Category Archives: Life

The Theory of Everything

Listening to one of my favorite soundtracks, written by one of my favorite “new music” composers about one of my favorite scientists, and feeling a bit mournful.

Johann Johannsson died February 10. I had discovered him earlier than the ToE soundtrack, but when Q2 started playing excerpts from the soundtrack, I realized that there was more to his music than I thought. I quickly scooped up nearly all of his albums. While ToE is probably his “prettiest” album, IBM 1401, A User’s Manual is probably my favorite. We were lucky to get a full lifetime of genius out of Stephen Hawking, but Johann was only 48 when he died.

I have heard that when we lose scientists, it is not as devastating to the science community because often there are others doing the same work, and discoveries are then made by others. (At least, this may be true these days.) However, when we lose an artist, we lose all the art they may have made because no-one else makes precisely that art.

Stephen Hawkings may well be one of those scientists that individually made a difference in the field; at least, I know he did in the lives of millions of children who grew up to be scientists or at least scientifically literate. We were lucky to have him for over 70 years.

But Johann…all the music we will never have.

Homemade Pumpkin Puree

I really wish I had taken photos of these steps, but honestly, making your own homemade pumpkin puree is so simple, you won’t need photos! However, simple as this may be, it is a long-ish process, so I recommend reading these instructions thoroughly before starting. Also, while you could probably get this done in one long day, I find it easier to start in the morning or afternoon of one day and finish up the next morning.

First, get a pumpkin, but don’t carve it. We usually get them the weekend before Halloween and put them outside, as is. Once you’re thinking about making the puree, bring them in so they have time to get to room temperature.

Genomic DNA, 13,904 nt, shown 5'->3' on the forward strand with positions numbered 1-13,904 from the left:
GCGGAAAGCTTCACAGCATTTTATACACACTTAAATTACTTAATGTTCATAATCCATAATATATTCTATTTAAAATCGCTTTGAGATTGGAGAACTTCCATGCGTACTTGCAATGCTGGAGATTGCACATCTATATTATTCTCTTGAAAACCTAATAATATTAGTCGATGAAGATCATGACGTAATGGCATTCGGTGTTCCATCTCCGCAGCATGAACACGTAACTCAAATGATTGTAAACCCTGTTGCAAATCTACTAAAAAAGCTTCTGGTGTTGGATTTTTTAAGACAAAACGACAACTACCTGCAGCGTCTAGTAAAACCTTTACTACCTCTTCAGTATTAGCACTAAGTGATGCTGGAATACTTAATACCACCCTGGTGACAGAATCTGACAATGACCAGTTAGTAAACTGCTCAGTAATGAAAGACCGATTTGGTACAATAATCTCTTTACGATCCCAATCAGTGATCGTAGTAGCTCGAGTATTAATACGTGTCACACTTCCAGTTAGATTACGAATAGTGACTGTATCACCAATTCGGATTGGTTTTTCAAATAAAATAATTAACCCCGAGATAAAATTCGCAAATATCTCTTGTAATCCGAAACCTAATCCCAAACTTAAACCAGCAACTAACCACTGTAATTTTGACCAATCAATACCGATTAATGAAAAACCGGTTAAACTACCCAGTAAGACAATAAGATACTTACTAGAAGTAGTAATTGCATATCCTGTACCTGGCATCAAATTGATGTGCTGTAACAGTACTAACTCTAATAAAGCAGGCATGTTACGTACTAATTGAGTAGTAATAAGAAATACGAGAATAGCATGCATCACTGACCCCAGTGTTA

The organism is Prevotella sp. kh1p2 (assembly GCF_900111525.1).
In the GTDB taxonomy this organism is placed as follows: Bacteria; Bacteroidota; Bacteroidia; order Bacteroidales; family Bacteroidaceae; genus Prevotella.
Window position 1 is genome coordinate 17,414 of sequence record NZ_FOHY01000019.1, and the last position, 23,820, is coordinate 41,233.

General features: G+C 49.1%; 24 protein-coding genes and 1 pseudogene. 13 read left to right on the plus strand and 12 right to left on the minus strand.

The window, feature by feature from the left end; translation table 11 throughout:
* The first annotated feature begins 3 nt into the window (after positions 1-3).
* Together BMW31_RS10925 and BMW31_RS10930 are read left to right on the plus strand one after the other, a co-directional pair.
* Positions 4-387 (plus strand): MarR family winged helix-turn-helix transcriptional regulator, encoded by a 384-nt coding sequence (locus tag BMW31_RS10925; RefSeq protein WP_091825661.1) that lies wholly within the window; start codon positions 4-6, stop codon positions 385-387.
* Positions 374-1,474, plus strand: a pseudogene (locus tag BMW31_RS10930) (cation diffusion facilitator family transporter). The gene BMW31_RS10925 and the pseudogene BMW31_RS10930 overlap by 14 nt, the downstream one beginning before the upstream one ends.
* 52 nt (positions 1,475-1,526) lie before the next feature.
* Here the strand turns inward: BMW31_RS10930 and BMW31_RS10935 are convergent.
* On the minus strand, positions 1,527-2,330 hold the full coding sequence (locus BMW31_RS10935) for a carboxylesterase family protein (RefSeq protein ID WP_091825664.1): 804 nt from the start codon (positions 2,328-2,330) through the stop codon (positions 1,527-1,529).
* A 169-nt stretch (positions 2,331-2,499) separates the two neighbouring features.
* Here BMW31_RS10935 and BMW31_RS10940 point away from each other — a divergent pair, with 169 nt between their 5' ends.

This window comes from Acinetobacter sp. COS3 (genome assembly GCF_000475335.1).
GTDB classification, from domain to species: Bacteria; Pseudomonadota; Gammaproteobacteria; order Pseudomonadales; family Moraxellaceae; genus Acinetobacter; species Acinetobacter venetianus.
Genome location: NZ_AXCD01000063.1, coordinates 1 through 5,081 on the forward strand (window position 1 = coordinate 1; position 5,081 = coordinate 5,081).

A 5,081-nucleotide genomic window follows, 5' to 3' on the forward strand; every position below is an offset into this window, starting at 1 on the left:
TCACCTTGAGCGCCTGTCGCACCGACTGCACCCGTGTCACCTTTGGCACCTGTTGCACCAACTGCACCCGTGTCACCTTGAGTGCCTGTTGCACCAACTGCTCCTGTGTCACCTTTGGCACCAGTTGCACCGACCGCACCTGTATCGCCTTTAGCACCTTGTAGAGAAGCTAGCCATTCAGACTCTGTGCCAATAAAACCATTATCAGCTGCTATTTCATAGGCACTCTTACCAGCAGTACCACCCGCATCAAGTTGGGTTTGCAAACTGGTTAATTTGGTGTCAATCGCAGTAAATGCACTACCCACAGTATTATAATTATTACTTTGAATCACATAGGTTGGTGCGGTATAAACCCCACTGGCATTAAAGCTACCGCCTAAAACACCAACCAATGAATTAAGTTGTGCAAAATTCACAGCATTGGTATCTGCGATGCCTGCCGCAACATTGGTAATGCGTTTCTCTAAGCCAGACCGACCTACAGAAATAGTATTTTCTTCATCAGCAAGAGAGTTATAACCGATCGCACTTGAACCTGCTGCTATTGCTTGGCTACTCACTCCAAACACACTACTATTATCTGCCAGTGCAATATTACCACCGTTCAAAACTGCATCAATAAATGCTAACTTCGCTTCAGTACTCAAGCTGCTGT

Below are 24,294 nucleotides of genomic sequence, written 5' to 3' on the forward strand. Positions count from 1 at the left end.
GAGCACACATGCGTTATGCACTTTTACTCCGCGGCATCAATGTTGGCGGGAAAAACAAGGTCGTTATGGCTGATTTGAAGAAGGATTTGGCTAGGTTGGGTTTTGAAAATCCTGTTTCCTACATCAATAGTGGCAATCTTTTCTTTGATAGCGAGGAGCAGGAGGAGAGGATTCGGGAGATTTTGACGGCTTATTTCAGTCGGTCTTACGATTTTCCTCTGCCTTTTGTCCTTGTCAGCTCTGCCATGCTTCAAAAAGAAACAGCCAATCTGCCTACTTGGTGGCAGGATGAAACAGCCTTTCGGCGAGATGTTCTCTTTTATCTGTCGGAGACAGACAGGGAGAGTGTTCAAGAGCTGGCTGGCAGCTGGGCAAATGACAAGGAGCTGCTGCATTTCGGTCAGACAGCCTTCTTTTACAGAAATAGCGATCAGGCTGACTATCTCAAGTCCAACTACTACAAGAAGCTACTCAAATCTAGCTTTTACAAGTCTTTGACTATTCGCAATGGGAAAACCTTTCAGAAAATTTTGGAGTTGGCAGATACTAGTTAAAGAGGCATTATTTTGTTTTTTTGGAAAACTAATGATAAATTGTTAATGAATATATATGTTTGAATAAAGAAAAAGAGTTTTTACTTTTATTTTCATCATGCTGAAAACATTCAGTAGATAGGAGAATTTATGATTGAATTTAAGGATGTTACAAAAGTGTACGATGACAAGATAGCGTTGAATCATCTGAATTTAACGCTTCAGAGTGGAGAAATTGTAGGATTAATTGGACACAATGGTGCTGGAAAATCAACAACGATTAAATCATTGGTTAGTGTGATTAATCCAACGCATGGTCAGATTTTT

Put the entire pumpkin in a pre-heated oven at 350 degrees (F). The best way is to put it on the highest rack that it will fit on if it’s a big pumpkin, otherwise, middle ones are okay. Put a piece of tin foil underneath to catch any juices. I don’t recommend putting it on a cookie sheet because it won’t bake evenly.

Depending on the size of the pumpkin, it will take anywhere from 45 minutes to a couple of hours to bake the pumpkin. The pumpkin will be ready when you can stick a large chopping knife in and out with ease. Real ease too, where you can do it with one hand and don’t have to wiggle the knife to get it in. Take the pumpkin out of the oven and place it on something that can take the heat and is big enough.

Be careful here, because the pumpkin is hot and will release a lot of steam. Peel off as much of the skin as you can. Use the knife where it doesn’t just practically fall off. Then, cut the pumpkin in half at the middle and push the top half over so the two halves are next to each other. Scoop out the seeds and darker orange stringy stuff and set aside in another bowl for pumpkin seeds (rinse, get rid of the stringy stuff, salt, and broil on a cookie sheet until they’re done to your taste; stir them every 10 minutes or so).

While the pumpkin is cooling, set up your blender or food processor and a bowl for the pumpkin to drain in. I use a fine mesh stainless steel colander clipped to a large bowl and lined (the colander) with an old tea towel. You can use cheese cloth or even coffee filters; just make sure there’s some room on the bottom for the water to drain into.

Cut the pumpkin into small enough chunks so they fit in the blender or food processor. If the chunks don’t mix into a puree easily, or only the bottom part is mixing, add water. You’ll know when it works when it comes out fully pureed and as creamy as baby food.

Of course, since we’ve added water (or even if the pumpkin pureed without it), we need to drain the excess water back out. We want the puree to be thick, more like mashed potatoes, than the baby food consistency we have now.

When done making the puree, cover the bowl (a towel will do) and put the bowl in the fridge to drain overnight.

The next morning, your pumpkin will be just as thick and as tasty (or more!) than the puree you get from a can! About two cups of the pumpkin is equal to one 15-oz can of puree. You can freeze it or use it immediately. I freeze mine in 2-cup batches in small bags that I then put into a large freezer bag.

We had two medium-large sized pumpkins this year, and I got the equivalent of 14 cans of pumpkin puree! Let me know if you need any.